Love, Sex

How To Have Better Sex With Your Man (And Put The 'Love' Back In 'Lovemaking')

better sex

Sex is confusing. Is it mostly about lust and a search for the Big O? Is it just nature's trick to get us to reproduce? Is it an addiction?

From my work with couples, I've learned that what we really need to remember about sex is that we call it "making love" for a very good reason. In mammals who rear offspring young, sex is a bonding behavior.

The emotional connection in sex is not just the icing on the cake; it's what creates the sense of safety that allows for spontaneity, openness, and erotic play.

If we think of sex as bonding, it helps us to have BETTER sex and better relationships.

Remember, when lovers maintain a long-term, loving relationship, it's definitely NOT because they read magazines like Cosmopolitan for sex tips or collected baskets of sex toys and role-play clothes.

The kinds of techniques offered in magazines, like making love on top of the dryer in full spin, will likely end up in awkward laughter or even physical injury, rather than in real sexual connection.

RELATED: How To Go From 'Having Sex' To 'Making Love'

Research on bonding and sex is clear: Those of us who get caught in focusing only on sensation and performance miss out on another dimension of sex that is really what makes it work—the emotional connection. Because of that sense of "something missing", we end up looking for passion in the wrong place.

Evidence shows that securely bonded couples, who are open with each other emotionally, have more sex and enjoy it more.

Their sex life has the most powerful force of all behind it: the longing for emotional connection. The way we deal with this longing determines how we make love. If we shut this longing down, we move into detached, emotionless sex. This is a bit like dancing without music. No wonder we then need bizarre positions and a truck load of sex toys to get things going.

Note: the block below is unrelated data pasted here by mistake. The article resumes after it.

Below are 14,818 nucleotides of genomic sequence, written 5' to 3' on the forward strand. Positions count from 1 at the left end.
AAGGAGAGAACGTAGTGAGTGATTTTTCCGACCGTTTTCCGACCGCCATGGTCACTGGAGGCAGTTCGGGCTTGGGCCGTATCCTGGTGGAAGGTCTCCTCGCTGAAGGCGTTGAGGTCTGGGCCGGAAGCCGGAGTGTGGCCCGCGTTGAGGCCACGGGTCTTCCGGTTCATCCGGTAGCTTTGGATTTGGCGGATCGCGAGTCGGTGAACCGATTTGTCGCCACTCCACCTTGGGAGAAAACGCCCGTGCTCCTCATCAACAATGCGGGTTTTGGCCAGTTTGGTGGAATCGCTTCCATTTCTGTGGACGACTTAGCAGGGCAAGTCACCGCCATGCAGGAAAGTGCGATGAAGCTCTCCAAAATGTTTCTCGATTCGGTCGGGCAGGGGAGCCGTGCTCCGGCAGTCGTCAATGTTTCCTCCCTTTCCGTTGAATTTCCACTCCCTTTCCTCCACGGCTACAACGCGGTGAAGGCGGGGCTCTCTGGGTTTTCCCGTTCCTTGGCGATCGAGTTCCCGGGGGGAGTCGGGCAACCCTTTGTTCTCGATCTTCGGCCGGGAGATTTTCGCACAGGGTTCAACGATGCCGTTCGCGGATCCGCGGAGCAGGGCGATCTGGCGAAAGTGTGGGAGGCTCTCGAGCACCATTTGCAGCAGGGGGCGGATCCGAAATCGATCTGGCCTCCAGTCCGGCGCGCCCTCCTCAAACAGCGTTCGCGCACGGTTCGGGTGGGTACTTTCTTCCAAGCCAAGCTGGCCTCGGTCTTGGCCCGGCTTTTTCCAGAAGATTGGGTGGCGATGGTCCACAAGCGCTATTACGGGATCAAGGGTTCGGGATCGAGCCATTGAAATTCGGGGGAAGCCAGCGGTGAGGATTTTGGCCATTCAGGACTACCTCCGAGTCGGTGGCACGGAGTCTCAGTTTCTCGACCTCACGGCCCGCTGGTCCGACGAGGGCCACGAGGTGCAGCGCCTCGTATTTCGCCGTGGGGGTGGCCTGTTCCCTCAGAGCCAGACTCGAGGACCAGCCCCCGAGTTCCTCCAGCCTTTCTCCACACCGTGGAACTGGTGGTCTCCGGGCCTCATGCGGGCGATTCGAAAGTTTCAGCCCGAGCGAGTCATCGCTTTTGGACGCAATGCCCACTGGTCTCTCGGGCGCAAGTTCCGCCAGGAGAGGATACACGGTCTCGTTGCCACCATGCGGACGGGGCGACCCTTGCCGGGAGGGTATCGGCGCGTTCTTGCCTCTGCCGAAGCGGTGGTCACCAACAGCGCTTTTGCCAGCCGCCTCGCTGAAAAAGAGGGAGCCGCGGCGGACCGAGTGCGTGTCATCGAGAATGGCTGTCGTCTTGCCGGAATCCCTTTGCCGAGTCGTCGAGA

When couples learn to open up, share emotionally, and respond to each other's emotions, their sex life dramatically improves. They can share their sexual needs, fantasies, and insecurities.

When sex with your partner isn't the way you want it, the first place to look is at your emotional connection.

How you might better tune into each other on this level? You could each start by writing out one thing you want the other to know about you and your sexuality.

Unlike in the movies, most people have sexual issues and sensitivities. Sex is like everything else; sometimes it works and sometimes it doesn't. We all hit times when we feel less desirable or less aroused; maybe fatigue or health problems play a part. If we expect every sex act to feel like a symphony that leaves both partners panting on the ceiling, we will end up mightily disappointed.

One of the main reasons securely-attached lovers report better sex lives is that they are open and communicate when things are working and when they aren't.

Often, a sexual problem is really just a communication problem.

For instance, if the man loses his erection, instead of shutting his partner out because he's embarrassed, the couple should talk about ways to work through it.

In one example I worked through, Sarah told Tom, "It doesn't bother me if you lose your erection sometimes. I know how stressed you've been. I can come close and help you get turned on again, but if you shut down, turn away, and refuse to talk then I get upset and we are stuck." By reassuring Tom, they can come together as a team and find their way back to great lovemaking again.

RELATED: 8 Ways To Know The True Difference Between Having Sex & Making Love

Another client, Jack, told me, "I didn't realize that Kim wanting me to hold her and talk to her before sex is all about her needing to feel really safe with me in order to open up to me. This was like foreplay for her. Once I understood that she needed to know where I was and how I was feeling before she could let go with me, I found that talking for a while pre-sex wasn't so bad."

When a couple comes together as a team, they can find their way back to great lovemaking again.

We know now that if we take a little time and learn to share our emotions, we can have lust, love, passion, and play with our partner. We just have to learn to turn on the emotional music.

Sue Johnson is Director of the International Center for Excellence in Emotionally Focused Therapy and Distinguished Research Professor at Alliant University in San Diego. Read her books, The Practice of Emotionally Focused Couple Therapy: Creating Connection (2004) and Emotionally Focused Couple Therapy with Trauma Survivors (2002).  Her 2008 book - Hold Me Tight , Seven Conversations for a Lifetime of Love, written for the general public, outlines her last 25 years of research and the new science of adult bonding. 

Sign up for YourTango's free newsletter!